Undermining nuclear non-proliferation

The post-Cold War era permits the five officially recognized nuclear powers to pursue nuclear disarmament and to undermine nuclear proliferation within non-nuclear states who may have nuclear weapons ambitions. The likelihood that a number of non-nuclear states may have nuclear ambitions has been made more probable by the fact that the post-Cold War era's direction is uncertain and has so far proven to be one of numerous violent small conflicts. In such an international climate, the nuclear weapons states ought to be obliged and must decisively demonstrate their own commitment to nuclear non-proliferation and nuclear disarmament in "all its possible forms", in order to have "the (moral) justification" and "the deterrent effect" to undermine nuclear proliferation in non-nuclear states. Nuclear weapons states must safeguard their nuclear weapons and nuclear weapons usable material against theft, and prevent the export of their own nuclear technologies, and related personnel to non-nuclear states, particularly those that may have nuclear ambitions. However, nuclear weapons states have and are faltering in this obligation to humanity, indeed, some have even moved the opposite direction (nuclear testing by France) or continue to move in the opposite direction (China). The current undermining of nuclear non-proliferation is to say the least highly irresponsible. Those countries bear the consequences.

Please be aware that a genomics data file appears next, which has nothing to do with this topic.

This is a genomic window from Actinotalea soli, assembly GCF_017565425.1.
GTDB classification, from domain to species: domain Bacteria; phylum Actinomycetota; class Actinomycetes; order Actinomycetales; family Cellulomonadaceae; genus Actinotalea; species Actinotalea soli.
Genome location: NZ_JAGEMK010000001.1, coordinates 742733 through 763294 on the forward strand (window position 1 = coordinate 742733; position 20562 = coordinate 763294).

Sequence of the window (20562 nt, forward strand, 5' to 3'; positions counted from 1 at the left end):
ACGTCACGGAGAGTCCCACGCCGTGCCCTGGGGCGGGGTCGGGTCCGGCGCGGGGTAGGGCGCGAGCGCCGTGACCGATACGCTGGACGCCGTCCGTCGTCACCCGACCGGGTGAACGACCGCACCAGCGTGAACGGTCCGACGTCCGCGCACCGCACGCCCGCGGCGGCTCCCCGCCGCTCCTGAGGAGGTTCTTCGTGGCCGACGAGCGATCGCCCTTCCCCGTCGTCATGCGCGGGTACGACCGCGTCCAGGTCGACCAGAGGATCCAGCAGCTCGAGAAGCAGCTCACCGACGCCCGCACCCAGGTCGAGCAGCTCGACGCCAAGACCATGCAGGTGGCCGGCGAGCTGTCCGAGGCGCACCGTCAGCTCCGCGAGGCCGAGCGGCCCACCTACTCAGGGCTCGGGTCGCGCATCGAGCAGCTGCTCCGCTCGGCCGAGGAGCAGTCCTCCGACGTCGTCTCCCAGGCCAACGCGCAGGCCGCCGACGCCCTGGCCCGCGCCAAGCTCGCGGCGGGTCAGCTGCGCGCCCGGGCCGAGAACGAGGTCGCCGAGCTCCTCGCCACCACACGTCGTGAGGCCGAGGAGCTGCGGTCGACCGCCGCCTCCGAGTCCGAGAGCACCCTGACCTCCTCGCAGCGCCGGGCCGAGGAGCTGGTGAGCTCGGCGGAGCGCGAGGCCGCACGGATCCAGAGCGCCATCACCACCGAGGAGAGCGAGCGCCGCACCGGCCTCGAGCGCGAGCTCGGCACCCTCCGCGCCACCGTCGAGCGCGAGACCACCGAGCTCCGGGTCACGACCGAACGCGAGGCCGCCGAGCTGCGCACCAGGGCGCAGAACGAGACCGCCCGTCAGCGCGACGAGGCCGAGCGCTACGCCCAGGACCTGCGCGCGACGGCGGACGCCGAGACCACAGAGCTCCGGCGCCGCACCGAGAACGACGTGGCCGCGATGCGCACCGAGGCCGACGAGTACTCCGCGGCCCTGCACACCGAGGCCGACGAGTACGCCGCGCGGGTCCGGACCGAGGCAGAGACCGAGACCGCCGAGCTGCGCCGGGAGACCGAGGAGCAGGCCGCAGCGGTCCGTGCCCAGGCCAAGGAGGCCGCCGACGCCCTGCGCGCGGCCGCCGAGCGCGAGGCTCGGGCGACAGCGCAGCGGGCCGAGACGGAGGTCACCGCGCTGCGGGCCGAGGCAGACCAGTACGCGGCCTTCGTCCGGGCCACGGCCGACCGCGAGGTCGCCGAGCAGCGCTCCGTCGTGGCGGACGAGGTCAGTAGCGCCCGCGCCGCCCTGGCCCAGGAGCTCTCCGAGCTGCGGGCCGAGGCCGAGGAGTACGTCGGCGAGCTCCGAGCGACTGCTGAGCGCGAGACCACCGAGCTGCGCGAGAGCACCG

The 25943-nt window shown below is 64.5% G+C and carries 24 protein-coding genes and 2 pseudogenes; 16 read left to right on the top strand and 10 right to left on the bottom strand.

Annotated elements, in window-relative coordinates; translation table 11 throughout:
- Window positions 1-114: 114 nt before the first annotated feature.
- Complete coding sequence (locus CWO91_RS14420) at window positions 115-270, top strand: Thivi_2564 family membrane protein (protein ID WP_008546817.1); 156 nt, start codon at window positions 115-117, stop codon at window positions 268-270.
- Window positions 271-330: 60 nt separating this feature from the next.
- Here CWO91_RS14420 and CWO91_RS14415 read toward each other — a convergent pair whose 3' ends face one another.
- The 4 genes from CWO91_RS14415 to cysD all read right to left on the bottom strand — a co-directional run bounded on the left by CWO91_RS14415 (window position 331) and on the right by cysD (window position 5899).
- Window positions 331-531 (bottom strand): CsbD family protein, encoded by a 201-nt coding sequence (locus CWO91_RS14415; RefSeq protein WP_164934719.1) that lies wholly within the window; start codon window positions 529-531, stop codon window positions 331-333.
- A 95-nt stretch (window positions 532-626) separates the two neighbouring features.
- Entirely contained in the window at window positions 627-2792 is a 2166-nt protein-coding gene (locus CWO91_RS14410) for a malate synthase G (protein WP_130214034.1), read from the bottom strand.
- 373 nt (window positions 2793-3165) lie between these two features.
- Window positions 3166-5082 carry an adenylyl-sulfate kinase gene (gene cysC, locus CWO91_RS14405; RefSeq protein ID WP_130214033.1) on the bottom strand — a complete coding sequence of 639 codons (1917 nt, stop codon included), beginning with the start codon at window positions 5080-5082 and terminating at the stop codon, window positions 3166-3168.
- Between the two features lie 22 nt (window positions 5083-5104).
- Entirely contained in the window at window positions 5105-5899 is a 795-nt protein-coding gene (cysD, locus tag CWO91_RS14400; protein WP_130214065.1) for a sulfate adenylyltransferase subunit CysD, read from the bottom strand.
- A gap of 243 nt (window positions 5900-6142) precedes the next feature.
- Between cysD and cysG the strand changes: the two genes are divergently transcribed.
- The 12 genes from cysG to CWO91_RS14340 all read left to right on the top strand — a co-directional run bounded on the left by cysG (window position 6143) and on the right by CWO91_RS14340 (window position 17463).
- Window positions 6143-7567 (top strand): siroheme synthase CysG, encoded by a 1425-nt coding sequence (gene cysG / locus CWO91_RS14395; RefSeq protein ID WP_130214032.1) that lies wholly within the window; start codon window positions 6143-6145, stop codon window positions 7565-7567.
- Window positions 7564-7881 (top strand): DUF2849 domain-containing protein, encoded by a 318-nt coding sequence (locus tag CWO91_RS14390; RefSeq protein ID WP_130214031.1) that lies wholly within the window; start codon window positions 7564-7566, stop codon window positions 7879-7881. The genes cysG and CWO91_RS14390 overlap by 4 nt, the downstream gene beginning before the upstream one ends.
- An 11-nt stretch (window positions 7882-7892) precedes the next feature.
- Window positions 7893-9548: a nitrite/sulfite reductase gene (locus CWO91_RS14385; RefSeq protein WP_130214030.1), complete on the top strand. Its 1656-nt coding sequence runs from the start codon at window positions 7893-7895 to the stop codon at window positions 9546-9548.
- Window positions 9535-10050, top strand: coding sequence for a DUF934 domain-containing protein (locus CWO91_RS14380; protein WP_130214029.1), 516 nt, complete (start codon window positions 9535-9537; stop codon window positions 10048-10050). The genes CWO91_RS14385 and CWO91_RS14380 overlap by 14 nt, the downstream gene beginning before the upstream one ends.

Type Classification:
F: Exceptional strategies